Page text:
[Feb. 2008. The developing modder disappeared while the mod was still in beta status, and has not reappeared; use caution, as the mod may still have significant bugs. The mod conflicts with Magicka regeneration mods, though the conflict is easily resolvable via in-game console command.]
Linora's Leveling Mod v2.0 [Linora]: The most lightweight, and most recent, of the alternate character development mods, Linora's mod uses no constantly-running scripts (as do the other alternate character development mods) and does not alter the way the game handles leveling attribute gain. Instead, it simply alters the GMST (game setting) values that determine attribute gain during leveling, such that the minimum attribute gain is three, four, or five (depending on whether the Hard, Medium or Easy version is used). However, even on the Hard version, ten skill increases still yields five attribute points. To balance this change, the mod also slows the rate of gain in miscellaneous skills. [Apr. 2009.]
Morrowind Decapitated v1.2 [Fliggerty]: A character development mod that retains the leveling attribute-multiplier system of the base game, but that uses Morrowind Enhanced (MWE) to remove the skill and attribute caps, allowing them to improve above 100, without abandoning the existing game mechanic† for skill improvement progress (which, under the base game, stops once a skill has reached 100). [Apr. 2008.This mod is no longer supported or recommended for use by the author due to internal MWE bugs that cause some skills to fail to improve under the mod, and that result in an incompatibility between Morrowind Decapitated and Aerelorn's Combat Enhanced (ACE) that causes the game to crash when the player hits in combat if both mods are used together.]
† Technical explanation: Morrowind's scripting engine has many commands to set different variables (such as attributes, skills and other stats) directly, but does not have a command to do so for the skill progress counters that are maintained for each skill and incremented by one whenever the skill is used successfully (you can see them as progress bars when you mouse over a skill on the skills). Because of this limitation, mods that make systemic changes to skill development tend to need to find other ways to work around the game engine's skill improvement mechanic, since they cannot affect it, and most do this by scripting their own replacements for it. This does involve additional complexity and scripting overhead. MWE is an external "wrapper" for Morrowind that is run concurrently with the game, and adds expanded functionality not provided by the base game, including the ability for a mod to increment and change the skill progress counter. For more information on MWE, see its web site, but do not download and use the version there; the latest version, generally required, is version 1.6, for which the download is linked above.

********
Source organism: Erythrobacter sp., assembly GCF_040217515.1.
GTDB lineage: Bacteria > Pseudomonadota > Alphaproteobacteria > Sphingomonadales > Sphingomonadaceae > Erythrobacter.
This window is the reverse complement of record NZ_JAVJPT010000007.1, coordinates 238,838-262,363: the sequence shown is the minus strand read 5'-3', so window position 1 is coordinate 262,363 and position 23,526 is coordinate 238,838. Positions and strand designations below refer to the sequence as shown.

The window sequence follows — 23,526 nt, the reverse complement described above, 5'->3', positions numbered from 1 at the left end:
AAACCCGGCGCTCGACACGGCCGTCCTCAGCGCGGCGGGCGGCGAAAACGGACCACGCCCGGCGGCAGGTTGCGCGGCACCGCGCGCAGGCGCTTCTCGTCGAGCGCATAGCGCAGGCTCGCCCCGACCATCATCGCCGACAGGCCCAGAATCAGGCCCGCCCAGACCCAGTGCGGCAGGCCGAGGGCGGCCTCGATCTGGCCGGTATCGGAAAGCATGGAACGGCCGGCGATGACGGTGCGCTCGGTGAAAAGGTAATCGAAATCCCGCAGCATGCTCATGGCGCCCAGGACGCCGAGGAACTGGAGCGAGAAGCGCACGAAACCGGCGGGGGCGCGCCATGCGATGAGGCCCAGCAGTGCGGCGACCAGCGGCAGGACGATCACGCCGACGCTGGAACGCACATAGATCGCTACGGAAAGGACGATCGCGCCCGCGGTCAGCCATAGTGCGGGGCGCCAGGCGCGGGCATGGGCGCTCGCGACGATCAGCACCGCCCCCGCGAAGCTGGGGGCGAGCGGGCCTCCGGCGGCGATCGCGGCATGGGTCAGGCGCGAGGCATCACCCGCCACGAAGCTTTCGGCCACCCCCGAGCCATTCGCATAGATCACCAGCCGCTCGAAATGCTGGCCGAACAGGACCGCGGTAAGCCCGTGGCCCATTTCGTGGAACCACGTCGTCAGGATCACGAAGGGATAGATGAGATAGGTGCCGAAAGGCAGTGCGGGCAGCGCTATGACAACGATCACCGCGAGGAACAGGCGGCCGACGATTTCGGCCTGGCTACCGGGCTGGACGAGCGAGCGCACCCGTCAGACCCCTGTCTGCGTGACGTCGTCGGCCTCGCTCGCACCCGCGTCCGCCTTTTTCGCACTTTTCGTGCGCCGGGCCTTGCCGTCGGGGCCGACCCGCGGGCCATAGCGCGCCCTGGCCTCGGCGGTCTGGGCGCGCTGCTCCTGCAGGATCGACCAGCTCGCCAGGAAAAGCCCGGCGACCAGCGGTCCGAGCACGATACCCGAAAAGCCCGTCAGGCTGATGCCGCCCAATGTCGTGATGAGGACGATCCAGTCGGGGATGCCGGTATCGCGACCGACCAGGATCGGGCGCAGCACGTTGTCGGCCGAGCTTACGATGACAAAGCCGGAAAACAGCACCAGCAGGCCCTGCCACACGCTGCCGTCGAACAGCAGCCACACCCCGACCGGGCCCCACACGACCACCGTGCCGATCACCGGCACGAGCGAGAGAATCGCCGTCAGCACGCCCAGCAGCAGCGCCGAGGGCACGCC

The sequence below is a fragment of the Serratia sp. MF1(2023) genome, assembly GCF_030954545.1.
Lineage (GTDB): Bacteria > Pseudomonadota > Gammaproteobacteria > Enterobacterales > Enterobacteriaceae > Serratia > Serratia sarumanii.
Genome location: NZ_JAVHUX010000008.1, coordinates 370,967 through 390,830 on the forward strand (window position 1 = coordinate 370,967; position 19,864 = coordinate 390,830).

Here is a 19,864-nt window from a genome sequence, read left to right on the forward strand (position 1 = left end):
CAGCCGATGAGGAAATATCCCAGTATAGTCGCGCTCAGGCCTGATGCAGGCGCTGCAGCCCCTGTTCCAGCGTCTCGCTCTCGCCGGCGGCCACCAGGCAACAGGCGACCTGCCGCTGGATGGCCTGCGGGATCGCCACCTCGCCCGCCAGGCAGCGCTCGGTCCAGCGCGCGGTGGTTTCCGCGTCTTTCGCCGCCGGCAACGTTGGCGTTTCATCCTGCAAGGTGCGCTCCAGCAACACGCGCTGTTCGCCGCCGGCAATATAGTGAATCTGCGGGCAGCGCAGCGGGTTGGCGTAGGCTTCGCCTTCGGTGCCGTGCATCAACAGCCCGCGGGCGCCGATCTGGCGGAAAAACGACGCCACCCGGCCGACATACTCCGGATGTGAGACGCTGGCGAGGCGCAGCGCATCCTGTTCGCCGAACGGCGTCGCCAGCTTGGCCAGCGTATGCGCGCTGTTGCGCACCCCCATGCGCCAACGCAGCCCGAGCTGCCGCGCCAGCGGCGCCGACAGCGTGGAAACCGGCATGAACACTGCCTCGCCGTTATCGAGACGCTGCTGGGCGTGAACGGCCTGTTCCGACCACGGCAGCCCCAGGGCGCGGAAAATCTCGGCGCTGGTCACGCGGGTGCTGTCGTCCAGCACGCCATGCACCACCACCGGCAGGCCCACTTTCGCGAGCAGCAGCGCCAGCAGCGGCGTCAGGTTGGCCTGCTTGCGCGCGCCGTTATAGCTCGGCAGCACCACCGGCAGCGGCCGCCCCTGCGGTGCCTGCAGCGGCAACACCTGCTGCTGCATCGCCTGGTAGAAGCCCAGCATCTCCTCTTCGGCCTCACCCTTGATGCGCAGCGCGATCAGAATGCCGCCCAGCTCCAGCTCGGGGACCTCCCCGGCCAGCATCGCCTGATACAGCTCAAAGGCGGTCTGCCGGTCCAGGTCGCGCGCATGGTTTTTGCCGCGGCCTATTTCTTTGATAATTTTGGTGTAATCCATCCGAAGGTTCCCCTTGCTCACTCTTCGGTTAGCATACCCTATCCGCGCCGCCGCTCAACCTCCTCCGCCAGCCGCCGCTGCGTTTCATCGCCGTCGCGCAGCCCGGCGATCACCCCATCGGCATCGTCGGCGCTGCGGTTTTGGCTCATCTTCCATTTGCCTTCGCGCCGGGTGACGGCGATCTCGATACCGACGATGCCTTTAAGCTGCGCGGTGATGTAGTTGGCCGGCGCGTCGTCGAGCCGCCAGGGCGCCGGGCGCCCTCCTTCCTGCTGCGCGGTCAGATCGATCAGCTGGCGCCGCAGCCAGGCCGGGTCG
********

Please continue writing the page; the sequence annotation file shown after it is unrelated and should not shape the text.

Health (hit point) gain in Morrowind is done in the style of many older level-based pen-and-paper role-playing games: you have a running total, which starts at a relatively low amount, and a certain amount is added to that total each level. The character begins with an amount of healthy equal to the average of her starting Strength and Endurance, after which the character gains an amount of Health each level equal to 10% of the character's Endurance at that level. The amount added then becomes an undifferentiated addition to the running total. It is never recalculated if Endurance later increases. Likewise, Strength never again affects the character's Health score, whether it increases or decreases.